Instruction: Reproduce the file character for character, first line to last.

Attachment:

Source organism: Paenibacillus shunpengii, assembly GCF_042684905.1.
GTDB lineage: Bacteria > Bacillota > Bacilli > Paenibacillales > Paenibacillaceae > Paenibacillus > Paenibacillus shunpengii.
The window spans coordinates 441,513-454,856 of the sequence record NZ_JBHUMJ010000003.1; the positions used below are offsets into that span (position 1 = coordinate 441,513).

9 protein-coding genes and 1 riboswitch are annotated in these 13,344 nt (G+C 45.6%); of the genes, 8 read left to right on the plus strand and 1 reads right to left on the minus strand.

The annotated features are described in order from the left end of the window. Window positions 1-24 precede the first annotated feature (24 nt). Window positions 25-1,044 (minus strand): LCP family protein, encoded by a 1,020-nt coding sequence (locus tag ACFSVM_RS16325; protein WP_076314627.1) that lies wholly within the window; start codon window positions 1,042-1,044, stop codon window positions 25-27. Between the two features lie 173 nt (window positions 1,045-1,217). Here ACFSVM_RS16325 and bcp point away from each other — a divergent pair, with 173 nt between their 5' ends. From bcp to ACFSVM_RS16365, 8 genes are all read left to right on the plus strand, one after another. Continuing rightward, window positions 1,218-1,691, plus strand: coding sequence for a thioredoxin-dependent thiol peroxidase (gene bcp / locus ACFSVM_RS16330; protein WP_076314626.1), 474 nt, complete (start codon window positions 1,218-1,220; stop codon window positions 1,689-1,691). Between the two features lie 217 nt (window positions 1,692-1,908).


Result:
Source organism: Paenibacillus shunpengii, assembly GCF_042684905.1.
GTDB lineage: Bacteria > Bacillota > Bacilli > Paenibacillales > Paenibacillaceae > Paenibacillus > Paenibacillus shunpengii.
The window spans coordinates 441,513-454,856 of the sequence record NZ_JBHUMJ010000003.1; the positions used below are offsets into that span (position 1 = coordinate 441,513).

9 protein-coding genes and 1 riboswitch are annotated in these 13,344 nt (G+C 45.6%); of the genes, 8 read left to right on the plus strand and 1 reads right to left on the minus strand.

The annotated features are described in order from the left end of the window. Window positions 1-24 precede the first annotated feature (24 nt). Window positions 25-1,044 (minus strand): LCP family protein, encoded by a 1,020-nt coding sequence (locus tag ACFSVM_RS16325; protein WP_076314627.1) that lies wholly within the window; start codon window positions 1,042-1,044, stop codon window positions 25-27. Between the two features lie 173 nt (window positions 1,045-1,217). Here ACFSVM_RS16325 and bcp point away from each other — a divergent pair, with 173 nt between their 5' ends. From bcp to ACFSVM_RS16365, 8 genes are all read left to right on the plus strand, one after another. Continuing rightward, window positions 1,218-1,691, plus strand: coding sequence for a thioredoxin-dependent thiol peroxidase (gene bcp / locus ACFSVM_RS16330; protein WP_076314626.1), 474 nt, complete (start codon window positions 1,218-1,220; stop codon window positions 1,689-1,691). Between the two features lie 217 nt (window positions 1,692-1,908).